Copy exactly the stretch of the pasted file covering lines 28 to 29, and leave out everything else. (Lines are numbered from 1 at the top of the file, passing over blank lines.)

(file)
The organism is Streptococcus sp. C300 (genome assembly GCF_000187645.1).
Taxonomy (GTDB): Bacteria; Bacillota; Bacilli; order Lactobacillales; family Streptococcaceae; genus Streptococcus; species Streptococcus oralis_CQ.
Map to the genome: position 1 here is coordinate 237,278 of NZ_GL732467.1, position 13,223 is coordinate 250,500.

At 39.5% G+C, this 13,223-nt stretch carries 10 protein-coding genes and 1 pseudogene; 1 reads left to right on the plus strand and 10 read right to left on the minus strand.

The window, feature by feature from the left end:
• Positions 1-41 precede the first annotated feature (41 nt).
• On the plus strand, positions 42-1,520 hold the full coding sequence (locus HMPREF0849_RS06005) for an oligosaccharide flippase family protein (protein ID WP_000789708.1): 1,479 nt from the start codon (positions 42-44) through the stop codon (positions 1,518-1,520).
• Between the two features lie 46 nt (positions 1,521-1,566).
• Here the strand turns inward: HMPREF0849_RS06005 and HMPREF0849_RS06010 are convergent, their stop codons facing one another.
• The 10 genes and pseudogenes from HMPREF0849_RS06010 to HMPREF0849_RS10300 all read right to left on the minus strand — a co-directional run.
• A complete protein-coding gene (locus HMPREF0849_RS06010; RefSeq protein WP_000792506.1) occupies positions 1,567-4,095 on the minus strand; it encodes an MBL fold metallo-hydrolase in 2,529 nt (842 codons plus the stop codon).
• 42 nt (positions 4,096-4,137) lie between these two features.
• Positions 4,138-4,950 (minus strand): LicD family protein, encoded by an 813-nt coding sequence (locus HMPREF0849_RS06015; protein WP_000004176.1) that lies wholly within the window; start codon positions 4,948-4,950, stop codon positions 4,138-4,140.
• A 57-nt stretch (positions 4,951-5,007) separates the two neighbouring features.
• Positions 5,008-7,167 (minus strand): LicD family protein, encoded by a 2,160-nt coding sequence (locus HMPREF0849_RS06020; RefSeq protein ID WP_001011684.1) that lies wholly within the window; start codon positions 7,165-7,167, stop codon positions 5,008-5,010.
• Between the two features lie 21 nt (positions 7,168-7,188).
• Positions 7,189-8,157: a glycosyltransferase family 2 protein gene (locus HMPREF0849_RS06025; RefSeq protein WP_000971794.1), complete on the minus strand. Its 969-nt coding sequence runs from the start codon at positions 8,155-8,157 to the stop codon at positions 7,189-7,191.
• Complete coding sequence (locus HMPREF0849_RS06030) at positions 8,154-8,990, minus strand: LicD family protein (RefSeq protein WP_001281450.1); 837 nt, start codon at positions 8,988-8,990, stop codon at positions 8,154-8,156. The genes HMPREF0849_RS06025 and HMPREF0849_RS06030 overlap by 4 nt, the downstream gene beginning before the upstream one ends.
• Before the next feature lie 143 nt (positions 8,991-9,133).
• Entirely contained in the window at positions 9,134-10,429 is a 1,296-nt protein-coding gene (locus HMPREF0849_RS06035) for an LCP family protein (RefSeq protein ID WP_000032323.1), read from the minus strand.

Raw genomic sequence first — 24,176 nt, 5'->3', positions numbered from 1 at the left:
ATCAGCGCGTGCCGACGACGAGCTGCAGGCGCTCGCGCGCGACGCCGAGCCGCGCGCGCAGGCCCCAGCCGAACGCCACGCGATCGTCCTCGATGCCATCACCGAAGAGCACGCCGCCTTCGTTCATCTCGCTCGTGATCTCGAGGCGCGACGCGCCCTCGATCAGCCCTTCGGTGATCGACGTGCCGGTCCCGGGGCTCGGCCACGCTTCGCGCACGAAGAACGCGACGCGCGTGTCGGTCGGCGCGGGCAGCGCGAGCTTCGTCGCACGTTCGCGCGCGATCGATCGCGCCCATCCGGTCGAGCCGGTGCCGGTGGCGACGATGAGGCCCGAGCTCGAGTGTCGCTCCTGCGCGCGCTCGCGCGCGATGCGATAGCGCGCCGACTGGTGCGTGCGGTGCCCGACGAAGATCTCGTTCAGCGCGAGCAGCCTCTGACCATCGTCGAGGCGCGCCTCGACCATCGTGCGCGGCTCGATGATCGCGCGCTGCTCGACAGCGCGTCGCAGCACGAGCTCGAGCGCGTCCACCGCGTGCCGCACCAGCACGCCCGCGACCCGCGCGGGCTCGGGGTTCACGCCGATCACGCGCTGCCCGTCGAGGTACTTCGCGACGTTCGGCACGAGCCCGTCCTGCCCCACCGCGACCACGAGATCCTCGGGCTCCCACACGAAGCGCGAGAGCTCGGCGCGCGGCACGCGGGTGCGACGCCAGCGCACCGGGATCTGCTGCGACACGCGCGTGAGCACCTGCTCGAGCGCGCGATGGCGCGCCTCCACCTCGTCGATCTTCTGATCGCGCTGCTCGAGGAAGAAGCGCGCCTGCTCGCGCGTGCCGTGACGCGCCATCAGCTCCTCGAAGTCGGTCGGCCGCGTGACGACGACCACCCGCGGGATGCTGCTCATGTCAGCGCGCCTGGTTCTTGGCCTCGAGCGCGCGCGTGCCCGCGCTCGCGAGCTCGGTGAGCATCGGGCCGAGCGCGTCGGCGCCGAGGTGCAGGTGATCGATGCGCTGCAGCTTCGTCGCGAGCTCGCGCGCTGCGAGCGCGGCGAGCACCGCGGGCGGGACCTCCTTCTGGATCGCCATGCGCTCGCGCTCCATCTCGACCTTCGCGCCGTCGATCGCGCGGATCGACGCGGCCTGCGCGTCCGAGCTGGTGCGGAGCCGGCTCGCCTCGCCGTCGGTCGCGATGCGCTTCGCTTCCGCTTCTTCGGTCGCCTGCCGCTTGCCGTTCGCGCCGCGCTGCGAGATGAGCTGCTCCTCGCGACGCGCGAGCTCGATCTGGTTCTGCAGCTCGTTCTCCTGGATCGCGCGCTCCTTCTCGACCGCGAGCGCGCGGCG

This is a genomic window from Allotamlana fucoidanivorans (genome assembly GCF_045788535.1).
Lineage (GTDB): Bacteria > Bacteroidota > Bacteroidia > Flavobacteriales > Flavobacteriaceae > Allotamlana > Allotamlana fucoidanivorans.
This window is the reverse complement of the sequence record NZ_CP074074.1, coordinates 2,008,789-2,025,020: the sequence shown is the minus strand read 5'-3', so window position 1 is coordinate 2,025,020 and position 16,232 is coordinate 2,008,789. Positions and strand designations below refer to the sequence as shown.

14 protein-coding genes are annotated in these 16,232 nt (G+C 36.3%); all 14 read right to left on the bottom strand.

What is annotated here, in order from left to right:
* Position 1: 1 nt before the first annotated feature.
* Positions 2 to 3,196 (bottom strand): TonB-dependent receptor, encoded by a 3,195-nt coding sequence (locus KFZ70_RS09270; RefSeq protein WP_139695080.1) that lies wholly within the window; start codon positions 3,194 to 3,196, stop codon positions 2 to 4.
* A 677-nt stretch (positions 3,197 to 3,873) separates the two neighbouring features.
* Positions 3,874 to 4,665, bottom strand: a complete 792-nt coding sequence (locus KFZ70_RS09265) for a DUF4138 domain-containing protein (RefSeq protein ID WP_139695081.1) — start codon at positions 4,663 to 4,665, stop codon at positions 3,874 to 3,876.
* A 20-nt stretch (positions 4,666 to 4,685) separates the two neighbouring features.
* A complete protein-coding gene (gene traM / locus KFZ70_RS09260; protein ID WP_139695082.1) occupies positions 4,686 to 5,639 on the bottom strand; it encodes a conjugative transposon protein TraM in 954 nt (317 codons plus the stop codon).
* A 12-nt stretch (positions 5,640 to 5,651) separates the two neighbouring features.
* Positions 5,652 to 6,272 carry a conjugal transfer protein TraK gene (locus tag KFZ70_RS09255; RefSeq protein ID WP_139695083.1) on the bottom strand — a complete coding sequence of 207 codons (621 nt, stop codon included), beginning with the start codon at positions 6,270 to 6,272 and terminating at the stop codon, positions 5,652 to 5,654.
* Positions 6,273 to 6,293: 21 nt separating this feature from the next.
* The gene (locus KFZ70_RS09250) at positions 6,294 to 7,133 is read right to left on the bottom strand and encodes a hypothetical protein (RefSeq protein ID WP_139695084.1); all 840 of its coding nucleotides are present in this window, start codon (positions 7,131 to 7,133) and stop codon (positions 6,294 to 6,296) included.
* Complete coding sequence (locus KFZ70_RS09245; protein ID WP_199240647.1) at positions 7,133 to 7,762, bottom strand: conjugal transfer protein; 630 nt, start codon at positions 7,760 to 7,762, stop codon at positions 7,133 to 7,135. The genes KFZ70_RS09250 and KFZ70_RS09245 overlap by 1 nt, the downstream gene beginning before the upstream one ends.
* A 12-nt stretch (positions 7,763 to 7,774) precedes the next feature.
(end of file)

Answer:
* Position 1: 1 nt before the first annotated feature.
* Positions 2 to 3,196 (bottom strand): TonB-dependent receptor, encoded by a 3,195-nt coding sequence (locus KFZ70_RS09270; RefSeq protein WP_139695080.1) that lies wholly within the window; start codon positions 3,194 to 3,196, stop codon positions 2 to 4.